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I am trying to pass a simple variable passing,

No parameter

msbuild MySolution.sln /p:Configuration=Debug /p:Platform="Any CPU"

Try 1

$buildOptions = '/p:Configuration=Debug /p:Platform="Any CPU"'
msbuild MySolution.sln + $buildOptions

-> cause MSB1008

Try 2

$command = "msbuild MySolution.sln" + $buildOptions
Invoke-expression $command

-> cause MSB1009

I tried the solution on this post but I think it is a different error.

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2 Answers 2

up vote 8 down vote accepted

Try one of these:

msbuild MySolution.sln $buildOptions

Start-Process msbuild -ArgumentList MySolution.sln,$buildOptions -NoNewWindow

By the way, there's a new feature in PowerShell v3 just for this kind of situations, anything after --% is treated as is, so you're command will look like:

msbuild MySolution.sln --% /p:Configuration=Debug /p:Platform="Any CPU"

See this post for more information: http://rkeithhill.wordpress.com/2012/01/02/powershell-v3-ctp2-provides-better-argument-passing-to-exes/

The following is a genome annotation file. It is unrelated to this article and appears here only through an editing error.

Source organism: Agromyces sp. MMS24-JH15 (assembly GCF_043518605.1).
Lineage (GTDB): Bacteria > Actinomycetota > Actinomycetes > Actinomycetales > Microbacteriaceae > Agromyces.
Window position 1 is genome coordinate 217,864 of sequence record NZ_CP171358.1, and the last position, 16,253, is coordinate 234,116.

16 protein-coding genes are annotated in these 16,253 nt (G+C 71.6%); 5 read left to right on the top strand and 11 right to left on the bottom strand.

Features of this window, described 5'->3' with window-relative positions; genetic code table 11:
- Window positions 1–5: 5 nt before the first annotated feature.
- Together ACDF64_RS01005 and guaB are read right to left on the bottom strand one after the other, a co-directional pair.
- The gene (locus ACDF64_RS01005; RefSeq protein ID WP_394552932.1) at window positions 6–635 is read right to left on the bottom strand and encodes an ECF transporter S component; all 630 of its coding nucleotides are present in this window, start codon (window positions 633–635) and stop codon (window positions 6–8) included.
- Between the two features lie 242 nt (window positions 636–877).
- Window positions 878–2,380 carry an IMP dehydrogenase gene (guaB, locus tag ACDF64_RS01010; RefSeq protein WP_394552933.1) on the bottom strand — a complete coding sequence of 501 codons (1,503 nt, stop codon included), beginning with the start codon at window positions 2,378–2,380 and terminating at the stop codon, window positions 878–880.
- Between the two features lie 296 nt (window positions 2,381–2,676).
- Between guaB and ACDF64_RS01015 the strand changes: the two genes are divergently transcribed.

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+1 for --% in Powershell v3 –  Lars Truijens Jan 28 '13 at 20:41

You need to put a space somewhere between MySolution.sln and the list of parameters. As you have it, the command line results in

   msbuild MySolution.sln/p:Configuration=Debug /p:Platform="Any CPU"

And MSBuild will consider "MySolution.sln/p:Configuration=Debug" to be name of the project/solution file, thus resulting in MSB10009: Project file does not exist..

You need to make sure that the resulting command line is something like this (note the space after MySolution.sln:

   msbuild MySolution.sln /p:Configuration=Debug /p:Platform="Any CPU"     

There are plenty of ways to assure that using Powershell syntax, one of them is:

   $buildOptions = '/p:Configuration=Debug /p:Platform="Any CPU"'
   $command = "msbuild MySolution.sln " + $buildOptions # note the space before the closing quote.

   Invoke-Expression $command
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